In The Hand
In terms of its physical construction the new Tamron 70-200mm f2.8 zoom employs metal barrel tubes with full sealing against the intrusion of dust or moisture. Tamron says it’s using a new sealant material which is applied in all the joints to provide more effective protection against the elements. A very substantial gasket protects the lens mount. Additionally, a fluorine coating is used on the exposed surface of the front element to help repel both water and grease, and allow for easier wiping down. Should you prefer to fit a protective filter, the screwthread diameter fitting is 77 millimetres. A bayonet-fit petal-type lens hood is also supplied.
As is standard in this class, a rotatable tripod mounting collar is provided and it’s made from magnesium alloy to help save weight. More interesting though, is that the quickrelease plate is an Arca-Swiss type, thereby providing compatibility with a wide selection of pro-grade tripod
heads. The new lens’s styling has been modernised so, for example, the tripod mount’s collar is flush-fitting as is the manual focusing collar and a matte black finish give the whole lens a very clean and contemporary look.
In the hand it feels very strongly built and all the barrel-mounted switches (for the AF limiter, VC on/ off, stabiliser modes and AF/MF) have a crisp, positive action. The focusing collar is electromagnetically controlled (rather than being mechanical) so it’s smooth in its operation, but has that slightly disconnected feel which is a characteristic of these controls and, of course, there are no stops. The zooming collar, on the other hand, feels nicely meaty and covers the full focal range in slightly less than a 90-degrees twist.
Tamron’s claims regarding the improved imaging performance of its G2 70-200mm f2.8 are no idle boast. The centre-to-corner sharpness is exceptional across the focal range up to f11 and even at the widest aperture of f2.8. Diffraction comes into play at f16 and f22 so corner sharpness suffers a little, but it’s still pretty good and the centre sharpness remains very good.
In terms of its sharpness, the new lens is easily superior to the previous model and on a par with Nikon’s rather more pricier third-gen AF-S 70-200mm f2.8 which, coincidentally, we’d recently been testing for sister publication
Camera. The Tamron lens even exhibits Nikon-esque contrast characteristics which result in nicely punchy images with beautifully crisp definition.
There’s minimal vignetting (brightness fall-off) when shooting wideopen too, and the correction for lateral chromatic aberrations is very effective across the focal range, including when shooting at the wider apertures. It’s non-existent in the centre of the frame, and only occurs near the corners along very high contrast edges, but it’s only very minor, suggesting that all those low-dispersion elements are doing their job very well.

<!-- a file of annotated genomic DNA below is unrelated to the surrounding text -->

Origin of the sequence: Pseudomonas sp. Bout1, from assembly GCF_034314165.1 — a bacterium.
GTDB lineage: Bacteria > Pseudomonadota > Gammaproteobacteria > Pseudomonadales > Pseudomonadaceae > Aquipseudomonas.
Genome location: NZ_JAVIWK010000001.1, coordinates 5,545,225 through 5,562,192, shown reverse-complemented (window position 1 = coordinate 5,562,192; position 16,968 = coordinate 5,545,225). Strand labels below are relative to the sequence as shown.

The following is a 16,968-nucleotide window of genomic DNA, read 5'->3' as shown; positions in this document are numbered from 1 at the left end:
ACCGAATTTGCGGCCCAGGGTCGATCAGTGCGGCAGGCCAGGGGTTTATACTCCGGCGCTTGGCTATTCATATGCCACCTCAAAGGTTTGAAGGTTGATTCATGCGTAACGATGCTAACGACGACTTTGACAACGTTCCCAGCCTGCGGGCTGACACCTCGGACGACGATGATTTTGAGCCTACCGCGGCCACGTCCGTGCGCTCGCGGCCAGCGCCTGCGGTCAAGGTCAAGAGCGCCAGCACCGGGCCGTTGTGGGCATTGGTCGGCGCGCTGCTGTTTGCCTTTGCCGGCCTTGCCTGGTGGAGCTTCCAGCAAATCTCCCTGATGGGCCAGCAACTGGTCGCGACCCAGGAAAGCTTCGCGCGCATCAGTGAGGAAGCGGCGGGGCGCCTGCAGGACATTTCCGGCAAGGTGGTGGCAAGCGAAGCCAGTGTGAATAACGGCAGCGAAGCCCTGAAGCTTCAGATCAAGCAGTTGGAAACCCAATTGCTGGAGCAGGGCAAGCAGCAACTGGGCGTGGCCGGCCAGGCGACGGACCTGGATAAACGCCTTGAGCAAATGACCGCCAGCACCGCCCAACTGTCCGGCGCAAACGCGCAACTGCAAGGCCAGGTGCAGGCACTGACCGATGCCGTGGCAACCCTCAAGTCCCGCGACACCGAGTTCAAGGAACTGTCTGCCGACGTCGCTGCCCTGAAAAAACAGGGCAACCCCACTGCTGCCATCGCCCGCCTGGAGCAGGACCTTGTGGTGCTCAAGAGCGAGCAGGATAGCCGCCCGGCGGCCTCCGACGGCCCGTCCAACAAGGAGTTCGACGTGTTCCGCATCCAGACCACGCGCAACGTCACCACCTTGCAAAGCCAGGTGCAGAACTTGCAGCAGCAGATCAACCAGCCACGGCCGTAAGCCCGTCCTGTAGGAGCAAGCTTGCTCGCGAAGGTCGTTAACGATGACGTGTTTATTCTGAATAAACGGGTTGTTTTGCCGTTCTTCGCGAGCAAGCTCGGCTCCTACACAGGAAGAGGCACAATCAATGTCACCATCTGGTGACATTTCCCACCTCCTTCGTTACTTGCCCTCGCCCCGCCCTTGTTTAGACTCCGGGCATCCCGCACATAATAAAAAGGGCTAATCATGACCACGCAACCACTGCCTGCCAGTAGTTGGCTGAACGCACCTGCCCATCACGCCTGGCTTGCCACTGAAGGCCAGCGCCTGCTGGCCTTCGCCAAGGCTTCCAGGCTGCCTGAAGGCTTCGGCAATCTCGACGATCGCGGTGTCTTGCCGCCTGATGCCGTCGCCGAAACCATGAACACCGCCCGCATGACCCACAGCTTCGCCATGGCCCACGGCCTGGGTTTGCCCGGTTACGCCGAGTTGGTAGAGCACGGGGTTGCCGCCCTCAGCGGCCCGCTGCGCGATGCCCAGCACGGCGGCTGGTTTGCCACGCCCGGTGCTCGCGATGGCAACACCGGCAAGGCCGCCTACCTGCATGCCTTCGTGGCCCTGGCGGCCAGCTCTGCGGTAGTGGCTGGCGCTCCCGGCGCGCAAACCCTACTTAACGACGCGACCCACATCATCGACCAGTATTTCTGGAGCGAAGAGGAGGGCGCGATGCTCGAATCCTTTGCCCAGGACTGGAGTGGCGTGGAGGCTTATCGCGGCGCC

Distortion is also well controlled with slight barrel-type bending at 70mm which becomes slight pincushion-type bending at 100mm, but stays absolutely negligible up to 200mm so it really isn’t noticeable at all, which is impressive. Flare is very effectively suppressed and, even in strongly back-lit situations, the contrast and colour are still very good.
We tested a Nikon mount version of the Tamron G2 70-200mm and used it on a variety of Nikon D-SLRs, both full35mm and ‘APS-C’ models. Autofocusing operation was flawless on them all and certainly on a par with the speeds we’d experienced with Nikon’s own lens, including when tracking high-speed subjects. The new VC optical image stabilisation does indeed deliver up to five stops of correction so we were able to obtain pin-sharp results when shooting hand-held at 200mm with a shutter speed of just 1/6 second. In lower light situations this means being able to keep using a lower ISO setting rather than dialling up the sensitivity and thereby increasing the effects of noise reduction processing.
Tamron’s profile in Australia has suffered a little recently as the result of the demise of two distributors in quick succession, but it’s now in the capable hands of Blonde Robot, and new products like the SP 70-200mm f2.8 G2 zoom will certainly also help re-attract attention.
The comprehensive G2 upgrade has covered all aspects of the new lens’s design, handling, capabilities and performance; making it a serious competitor to the models from camera brands and independent rival Sigma. Along with Nikon’s latest model, it benefits greatly from utilising the latest optical technologies and manufacturing processes. In comparison, a couple of competitors are starting to get a bit long in the tooth.
The Tamron lens is beautifully made and handles very comfortably with both the bigger pro-level D-SLRs and on more compact bodies. And while this may be purely cosmetic, it looks smart too. But the big deal is the performance or, more specifically, the performance-for-theprice. Given how close it is to the latest Nikon lens in terms of both sharpness and the high levels of correction for aberrations, the price difference here is a significant consideration.
With the SP 70-200mm f2.8 G2, Tamron is rightfully back on the professional’s radar.
Tamron says it’s using a new sealant material which is applied in all the joints to provide more effective protection against the elements.